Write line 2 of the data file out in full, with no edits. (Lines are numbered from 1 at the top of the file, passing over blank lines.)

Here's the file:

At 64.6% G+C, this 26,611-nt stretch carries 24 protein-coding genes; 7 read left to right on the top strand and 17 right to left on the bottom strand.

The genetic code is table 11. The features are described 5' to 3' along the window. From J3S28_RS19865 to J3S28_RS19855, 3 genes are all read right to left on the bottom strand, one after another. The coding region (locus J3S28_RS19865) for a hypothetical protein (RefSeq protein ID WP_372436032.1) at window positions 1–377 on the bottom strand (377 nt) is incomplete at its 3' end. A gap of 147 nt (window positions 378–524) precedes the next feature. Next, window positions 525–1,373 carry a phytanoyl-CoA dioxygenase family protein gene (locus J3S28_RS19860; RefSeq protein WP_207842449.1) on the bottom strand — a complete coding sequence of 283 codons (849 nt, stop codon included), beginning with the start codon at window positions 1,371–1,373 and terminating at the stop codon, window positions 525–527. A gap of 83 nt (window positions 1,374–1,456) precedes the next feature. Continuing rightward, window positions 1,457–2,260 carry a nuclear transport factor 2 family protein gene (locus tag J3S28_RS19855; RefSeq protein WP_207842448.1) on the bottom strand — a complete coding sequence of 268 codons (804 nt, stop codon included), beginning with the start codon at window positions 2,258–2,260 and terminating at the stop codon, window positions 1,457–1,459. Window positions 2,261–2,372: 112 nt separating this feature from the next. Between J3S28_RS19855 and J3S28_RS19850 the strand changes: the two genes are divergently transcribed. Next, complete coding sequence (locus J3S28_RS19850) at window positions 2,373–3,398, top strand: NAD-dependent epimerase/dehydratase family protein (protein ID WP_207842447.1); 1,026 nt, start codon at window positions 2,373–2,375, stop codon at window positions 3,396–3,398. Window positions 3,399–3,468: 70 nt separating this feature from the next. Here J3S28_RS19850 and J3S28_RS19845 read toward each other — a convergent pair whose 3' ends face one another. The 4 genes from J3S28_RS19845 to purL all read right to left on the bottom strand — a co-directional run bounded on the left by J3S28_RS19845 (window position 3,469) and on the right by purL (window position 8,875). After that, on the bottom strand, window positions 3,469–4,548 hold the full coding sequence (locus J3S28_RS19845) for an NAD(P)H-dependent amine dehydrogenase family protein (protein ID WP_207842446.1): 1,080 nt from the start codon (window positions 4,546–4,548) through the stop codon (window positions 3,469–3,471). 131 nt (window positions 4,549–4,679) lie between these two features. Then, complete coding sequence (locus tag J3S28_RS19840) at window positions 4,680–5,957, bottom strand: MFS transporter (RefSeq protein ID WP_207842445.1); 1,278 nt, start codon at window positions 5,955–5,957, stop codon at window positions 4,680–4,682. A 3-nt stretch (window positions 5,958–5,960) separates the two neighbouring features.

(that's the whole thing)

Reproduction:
The genetic code is table 11. The features are described 5' to 3' along the window. From J3S28_RS19865 to J3S28_RS19855, 3 genes are all read right to left on the bottom strand, one after another. The coding region (locus J3S28_RS19865) for a hypothetical protein (RefSeq protein ID WP_372436032.1) at window positions 1–377 on the bottom strand (377 nt) is incomplete at its 3' end. A gap of 147 nt (window positions 378–524) precedes the next feature. Next, window positions 525–1,373 carry a phytanoyl-CoA dioxygenase family protein gene (locus J3S28_RS19860; RefSeq protein WP_207842449.1) on the bottom strand — a complete coding sequence of 283 codons (849 nt, stop codon included), beginning with the start codon at window positions 1,371–1,373 and terminating at the stop codon, window positions 525–527. A gap of 83 nt (window positions 1,374–1,456) precedes the next feature. Continuing rightward, window positions 1,457–2,260 carry a nuclear transport factor 2 family protein gene (locus tag J3S28_RS19855; RefSeq protein WP_207842448.1) on the bottom strand — a complete coding sequence of 268 codons (804 nt, stop codon included), beginning with the start codon at window positions 2,258–2,260 and terminating at the stop codon, window positions 1,457–1,459. Window positions 2,261–2,372: 112 nt separating this feature from the next. Between J3S28_RS19855 and J3S28_RS19850 the strand changes: the two genes are divergently transcribed. Next, complete coding sequence (locus J3S28_RS19850) at window positions 2,373–3,398, top strand: NAD-dependent epimerase/dehydratase family protein (protein ID WP_207842447.1); 1,026 nt, start codon at window positions 2,373–2,375, stop codon at window positions 3,396–3,398. Window positions 3,399–3,468: 70 nt separating this feature from the next. Here J3S28_RS19850 and J3S28_RS19845 read toward each other — a convergent pair whose 3' ends face one another. The 4 genes from J3S28_RS19845 to purL all read right to left on the bottom strand — a co-directional run bounded on the left by J3S28_RS19845 (window position 3,469) and on the right by purL (window position 8,875). After that, on the bottom strand, window positions 3,469–4,548 hold the full coding sequence (locus J3S28_RS19845) for an NAD(P)H-dependent amine dehydrogenase family protein (protein ID WP_207842446.1): 1,080 nt from the start codon (window positions 4,546–4,548) through the stop codon (window positions 3,469–3,471). 131 nt (window positions 4,549–4,679) lie between these two features. Then, complete coding sequence (locus tag J3S28_RS19840) at window positions 4,680–5,957, bottom strand: MFS transporter (RefSeq protein ID WP_207842445.1); 1,278 nt, start codon at window positions 5,955–5,957, stop codon at window positions 4,680–4,682. A 3-nt stretch (window positions 5,958–5,960) separates the two neighbouring features.